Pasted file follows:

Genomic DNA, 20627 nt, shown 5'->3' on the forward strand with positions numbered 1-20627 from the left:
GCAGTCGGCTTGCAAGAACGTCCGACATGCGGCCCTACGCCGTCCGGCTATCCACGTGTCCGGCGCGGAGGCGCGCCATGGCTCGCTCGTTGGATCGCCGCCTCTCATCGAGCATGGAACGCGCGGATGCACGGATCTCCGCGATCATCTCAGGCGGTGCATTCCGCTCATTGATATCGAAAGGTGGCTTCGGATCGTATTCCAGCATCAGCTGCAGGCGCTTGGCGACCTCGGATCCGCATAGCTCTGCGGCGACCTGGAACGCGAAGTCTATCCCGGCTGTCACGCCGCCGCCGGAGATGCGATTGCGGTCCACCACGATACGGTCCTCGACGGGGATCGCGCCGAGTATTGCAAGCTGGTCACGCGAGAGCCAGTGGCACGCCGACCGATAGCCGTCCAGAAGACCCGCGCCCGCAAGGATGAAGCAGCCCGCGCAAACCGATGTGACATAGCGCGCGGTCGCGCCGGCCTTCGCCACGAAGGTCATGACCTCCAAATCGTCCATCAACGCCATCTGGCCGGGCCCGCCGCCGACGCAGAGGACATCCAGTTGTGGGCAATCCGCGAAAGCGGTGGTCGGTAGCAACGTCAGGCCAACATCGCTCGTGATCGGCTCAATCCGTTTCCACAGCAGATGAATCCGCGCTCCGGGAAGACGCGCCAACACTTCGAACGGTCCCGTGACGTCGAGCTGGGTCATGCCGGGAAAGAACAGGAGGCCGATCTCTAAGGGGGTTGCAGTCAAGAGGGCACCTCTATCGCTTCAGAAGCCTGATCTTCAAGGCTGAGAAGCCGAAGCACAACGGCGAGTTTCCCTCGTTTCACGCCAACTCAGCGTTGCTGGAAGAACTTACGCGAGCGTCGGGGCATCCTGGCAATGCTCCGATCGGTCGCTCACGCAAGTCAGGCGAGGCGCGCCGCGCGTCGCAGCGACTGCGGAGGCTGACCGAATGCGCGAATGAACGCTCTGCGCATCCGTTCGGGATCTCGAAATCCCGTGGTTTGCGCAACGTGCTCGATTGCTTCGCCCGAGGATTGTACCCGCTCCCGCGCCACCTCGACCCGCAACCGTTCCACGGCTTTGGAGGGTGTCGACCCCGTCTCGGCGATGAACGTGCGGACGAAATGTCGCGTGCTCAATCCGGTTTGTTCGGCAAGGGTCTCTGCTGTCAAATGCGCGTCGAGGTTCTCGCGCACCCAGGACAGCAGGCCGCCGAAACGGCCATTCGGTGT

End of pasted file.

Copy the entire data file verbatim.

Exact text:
Genomic DNA, 20627 nt, shown 5'->3' on the forward strand with positions numbered 1-20627 from the left:
GCAGTCGGCTTGCAAGAACGTCCGACATGCGGCCCTACGCCGTCCGGCTATCCACGTGTCCGGCGCGGAGGCGCGCCATGGCTCGCTCGTTGGATCGCCGCCTCTCATCGAGCATGGAACGCGCGGATGCACGGATCTCCGCGATCATCTCAGGCGGTGCATTCCGCTCATTGATATCGAAAGGTGGCTTCGGATCGTATTCCAGCATCAGCTGCAGGCGCTTGGCGACCTCGGATCCGCATAGCTCTGCGGCGACCTGGAACGCGAAGTCTATCCCGGCTGTCACGCCGCCGCCGGAGATGCGATTGCGGTCCACCACGATACGGTCCTCGACGGGGATCGCGCCGAGTATTGCAAGCTGGTCACGCGAGAGCCAGTGGCACGCCGACCGATAGCCGTCCAGAAGACCCGCGCCCGCAAGGATGAAGCAGCCCGCGCAAACCGATGTGACATAGCGCGCGGTCGCGCCGGCCTTCGCCACGAAGGTCATGACCTCCAAATCGTCCATCAACGCCATCTGGCCGGGCCCGCCGCCGACGCAGAGGACATCCAGTTGTGGGCAATCCGCGAAAGCGGTGGTCGGTAGCAACGTCAGGCCAACATCGCTCGTGATCGGCTCAATCCGTTTCCACAGCAGATGAATCCGCGCTCCGGGAAGACGCGCCAACACTTCGAACGGTCCCGTGACGTCGAGCTGGGTCATGCCGGGAAAGAACAGGAGGCCGATCTCTAAGGGGGTTGCAGTCAAGAGGGCACCTCTATCGCTTCAGAAGCCTGATCTTCAAGGCTGAGAAGCCGAAGCACAACGGCGAGTTTCCCTCGTTTCACGCCAACTCAGCGTTGCTGGAAGAACTTACGCGAGCGTCGGGGCATCCTGGCAATGCTCCGATCGGTCGCTCACGCAAGTCAGGCGAGGCGCGCCGCGCGTCGCAGCGACTGCGGAGGCTGACCGAATGCGCGAATGAACGCTCTGCGCATCCGTTCGGGATCTCGAAATCCCGTGGTTTGCGCAACGTGCTCGATTGCTTCGCCCGAGGATTGTACCCGCTCCCGCGCCACCTCGACCCGCAACCGTTCCACGGCTTTGGAGGGTGTCGACCCCGTCTCGGCGATGAACGTGCGGACGAAATGTCGCGTGCTCAATCCGGTTTGTTCGGCAAGGGTCTCTGCTGTCAAATGCGCGTCGAGGTTCTCGCGCACCCAGGACAGCAGGCCGCCGAAACGGCCATTCGGTGT